The Crystal Theater, El Paso, Texas. Photo from the Aultman Collection, courtesy of the El Paso Public Library.
My daddy crossed the border as a four year old in 1914. It was an experience he never forgot. He and his older brother Ausencio crossed from Ciudad Juárez to El Paso, bypassing the immigration office, and walked up El Paso Street. My father’s generation often talked about the ease of crossing the border then. It was before the passage of the 1917 Immigration Act and the 1924 formation of the Border Patrol. “Vamos pa’ los Estados Unidos,” they kept telling him. He was confused. “¿Qué es eso? ¿Qué es Estados Unidos?” So he cried and cried walking north on El Paso Street. Frustrated at having to take care of his little brother, Ausencio finally took him into a variety theater, the Crystal Theater, to see part of a show. They saw an entertainer singing a humorous song and my daddy laughed. In his eighties, he could still sing a snippet of the song, "Toribio." Maybe this “Estados Unidos” wasn’t so bad after all, my daddy thought.
The story of coming here as a child is a story my father told often.
Crossing the border sin papeles was not a crime then. It was not until the Blease Bill, the Immigration Act of March 4, 1929, that entering the US without authorization became a misdemeanor and returning after deportation became a felony. Coleman Livingston Blease was a politician from South Carolina. He was pro-lynching, against interracial marriage (he wanted to criminalize both the couple and the person officiating the marriage), and a white supremacist. By the time the Blease Bill became law, my father had spent his childhood and teenage years in the United States. It passed the year he met my mother.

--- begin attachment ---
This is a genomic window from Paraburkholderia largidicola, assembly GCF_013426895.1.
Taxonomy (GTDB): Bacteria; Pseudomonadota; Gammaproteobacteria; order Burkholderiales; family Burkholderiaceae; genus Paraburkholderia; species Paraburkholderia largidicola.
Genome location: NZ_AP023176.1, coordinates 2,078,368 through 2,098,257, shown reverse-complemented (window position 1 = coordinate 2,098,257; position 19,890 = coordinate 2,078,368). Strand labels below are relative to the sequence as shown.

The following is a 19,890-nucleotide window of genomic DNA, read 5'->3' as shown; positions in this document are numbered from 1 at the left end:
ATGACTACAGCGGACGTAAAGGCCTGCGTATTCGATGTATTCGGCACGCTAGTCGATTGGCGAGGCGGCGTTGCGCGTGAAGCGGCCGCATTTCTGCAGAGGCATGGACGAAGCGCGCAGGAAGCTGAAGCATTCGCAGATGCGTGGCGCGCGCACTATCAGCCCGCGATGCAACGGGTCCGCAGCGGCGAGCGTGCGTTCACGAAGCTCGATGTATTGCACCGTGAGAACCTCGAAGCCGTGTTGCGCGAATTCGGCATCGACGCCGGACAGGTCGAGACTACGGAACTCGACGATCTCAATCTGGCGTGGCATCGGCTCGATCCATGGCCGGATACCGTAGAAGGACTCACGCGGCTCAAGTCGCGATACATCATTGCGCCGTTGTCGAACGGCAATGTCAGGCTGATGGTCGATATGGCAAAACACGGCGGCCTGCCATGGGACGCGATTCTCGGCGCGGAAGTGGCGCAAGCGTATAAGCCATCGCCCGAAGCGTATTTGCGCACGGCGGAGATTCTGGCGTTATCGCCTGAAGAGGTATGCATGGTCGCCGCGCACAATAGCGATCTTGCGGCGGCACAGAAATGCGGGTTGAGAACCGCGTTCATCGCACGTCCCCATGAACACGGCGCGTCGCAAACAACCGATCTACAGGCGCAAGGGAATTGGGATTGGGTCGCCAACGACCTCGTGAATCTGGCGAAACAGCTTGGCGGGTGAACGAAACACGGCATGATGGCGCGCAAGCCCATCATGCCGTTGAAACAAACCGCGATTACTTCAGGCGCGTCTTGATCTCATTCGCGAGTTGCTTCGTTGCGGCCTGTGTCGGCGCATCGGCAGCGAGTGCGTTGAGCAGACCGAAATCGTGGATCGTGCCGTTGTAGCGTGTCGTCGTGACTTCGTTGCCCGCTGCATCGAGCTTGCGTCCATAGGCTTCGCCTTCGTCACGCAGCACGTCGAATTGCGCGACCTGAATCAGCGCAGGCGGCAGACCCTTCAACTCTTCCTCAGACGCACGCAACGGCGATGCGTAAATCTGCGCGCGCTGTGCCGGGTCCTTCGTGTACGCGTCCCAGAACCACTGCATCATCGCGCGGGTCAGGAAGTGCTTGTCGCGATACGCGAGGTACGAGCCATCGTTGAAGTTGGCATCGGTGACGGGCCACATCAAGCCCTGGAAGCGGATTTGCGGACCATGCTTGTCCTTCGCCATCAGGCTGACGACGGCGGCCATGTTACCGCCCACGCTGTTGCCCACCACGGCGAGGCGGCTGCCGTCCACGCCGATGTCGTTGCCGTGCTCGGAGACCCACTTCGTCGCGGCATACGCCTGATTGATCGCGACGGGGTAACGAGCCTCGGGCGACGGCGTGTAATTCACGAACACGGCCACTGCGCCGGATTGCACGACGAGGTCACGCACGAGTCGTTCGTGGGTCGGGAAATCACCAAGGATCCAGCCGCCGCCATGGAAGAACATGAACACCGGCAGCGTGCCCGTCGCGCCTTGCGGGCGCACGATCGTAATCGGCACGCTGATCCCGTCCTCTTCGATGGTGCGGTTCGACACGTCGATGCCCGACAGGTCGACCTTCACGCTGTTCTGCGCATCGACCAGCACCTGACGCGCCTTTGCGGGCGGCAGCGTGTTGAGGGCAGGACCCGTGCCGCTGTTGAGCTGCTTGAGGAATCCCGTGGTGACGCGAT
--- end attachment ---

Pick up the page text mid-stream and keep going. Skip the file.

My father remained here for his entire life, passing away in a VA hospital at the age of 87. He made a life here without papeles until he was drafted during World War II. When they discovered he didn’t have immigration papers, they took him to Tijuana and had him re-enter the United States as if it were his first time. They called it “the drying out process,” drying out a wetback.
I’ve been thinking about him coming here as a child, fearful and confused, and how he worked for 55 years to help build this country. I’ve been remembering how proud he was to have served in the Army and how to flew the American flag in the front yard. He had a strong American identity (and an equally strong Mexican identity and an equally strong Indigenous identity). I wonder what he would think today of a President who cynically claims one week that, “We love the Dreamers,” while planning to destroy their lives.
Like countless others, I am nervously awaiting Trump’s decision today about ending DACA. Trump is expected to announce the end of DACA, Deferred Actions Childhood Arrivals.
DACA, initiated in 2012 under President Obama, defers deportation of undocumented young people who were brought to the United States as children. They must meet numerous requirements in order to receive deferred action status and over the course of its existence, about 800,000 people have received protection by DACA. Since it began, over 95% of Dreamers are in school or working.
At noon, I will attend a protest on my campus. in support of DACA and the Dreamers. And their parents who brought them here because they loved their children. I will remember the ways in which the United States is complicit in creating conditions that push people out of their countries. I will remember my daddy and his stories of coming to the U.S. as a child.